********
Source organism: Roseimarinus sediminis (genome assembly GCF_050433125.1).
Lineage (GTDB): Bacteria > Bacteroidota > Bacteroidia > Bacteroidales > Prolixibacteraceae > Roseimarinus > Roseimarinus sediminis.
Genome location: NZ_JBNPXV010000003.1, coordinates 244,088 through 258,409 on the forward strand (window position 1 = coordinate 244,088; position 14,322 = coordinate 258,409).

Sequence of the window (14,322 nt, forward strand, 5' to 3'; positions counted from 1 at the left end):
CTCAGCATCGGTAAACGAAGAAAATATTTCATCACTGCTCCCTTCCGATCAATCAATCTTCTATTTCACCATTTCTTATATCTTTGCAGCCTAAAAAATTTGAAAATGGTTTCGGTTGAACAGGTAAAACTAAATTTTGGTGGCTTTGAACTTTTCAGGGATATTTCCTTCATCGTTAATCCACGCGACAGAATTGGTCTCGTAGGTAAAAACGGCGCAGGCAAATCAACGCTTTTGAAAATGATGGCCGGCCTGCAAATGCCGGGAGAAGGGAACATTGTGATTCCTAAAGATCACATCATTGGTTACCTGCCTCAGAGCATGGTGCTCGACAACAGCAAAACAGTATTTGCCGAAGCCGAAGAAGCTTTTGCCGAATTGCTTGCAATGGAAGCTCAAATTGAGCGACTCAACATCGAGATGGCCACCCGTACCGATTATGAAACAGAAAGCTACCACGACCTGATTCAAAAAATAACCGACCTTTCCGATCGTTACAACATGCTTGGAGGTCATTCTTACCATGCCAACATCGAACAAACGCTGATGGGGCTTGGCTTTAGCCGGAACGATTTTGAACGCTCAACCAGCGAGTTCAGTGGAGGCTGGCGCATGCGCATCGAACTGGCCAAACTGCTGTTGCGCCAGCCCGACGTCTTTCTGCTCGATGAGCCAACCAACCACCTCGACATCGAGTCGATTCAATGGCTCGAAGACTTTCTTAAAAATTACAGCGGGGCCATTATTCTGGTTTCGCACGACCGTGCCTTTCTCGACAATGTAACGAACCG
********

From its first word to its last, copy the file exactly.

Source organism: Roseimarinus sediminis (genome assembly GCF_050433125.1).
Lineage (GTDB): Bacteria > Bacteroidota > Bacteroidia > Bacteroidales > Prolixibacteraceae > Roseimarinus > Roseimarinus sediminis.
Genome location: NZ_JBNPXV010000003.1, coordinates 244,088 through 258,409 on the forward strand (window position 1 = coordinate 244,088; position 14,322 = coordinate 258,409).

Sequence of the window (14,322 nt, forward strand, 5' to 3'; positions counted from 1 at the left end):
CTCAGCATCGGTAAACGAAGAAAATATTTCATCACTGCTCCCTTCCGATCAATCAATCTTCTATTTCACCATTTCTTATATCTTTGCAGCCTAAAAAATTTGAAAATGGTTTCGGTTGAACAGGTAAAACTAAATTTTGGTGGCTTTGAACTTTTCAGGGATATTTCCTTCATCGTTAATCCACGCGACAGAATTGGTCTCGTAGGTAAAAACGGCGCAGGCAAATCAACGCTTTTGAAAATGATGGCCGGCCTGCAAATGCCGGGAGAAGGGAACATTGTGATTCCTAAAGATCACATCATTGGTTACCTGCCTCAGAGCATGGTGCTCGACAACAGCAAAACAGTATTTGCCGAAGCCGAAGAAGCTTTTGCCGAATTGCTTGCAATGGAAGCTCAAATTGAGCGACTCAACATCGAGATGGCCACCCGTACCGATTATGAAACAGAAAGCTACCACGACCTGATTCAAAAAATAACCGACCTTTCCGATCGTTACAACATGCTTGGAGGTCATTCTTACCATGCCAACATCGAACAAACGCTGATGGGGCTTGGCTTTAGCCGGAACGATTTTGAACGCTCAACCAGCGAGTTCAGTGGAGGCTGGCGCATGCGCATCGAACTGGCCAAACTGCTGTTGCGCCAGCCCGACGTCTTTCTGCTCGATGAGCCAACCAACCACCTCGACATCGAGTCGATTCAATGGCTCGAAGACTTTCTTAAAAATTACAGCGGGGCCATTATTCTGGTTTCGCACGACCGTGCCTTTCTCGACAATGTAACGAACCG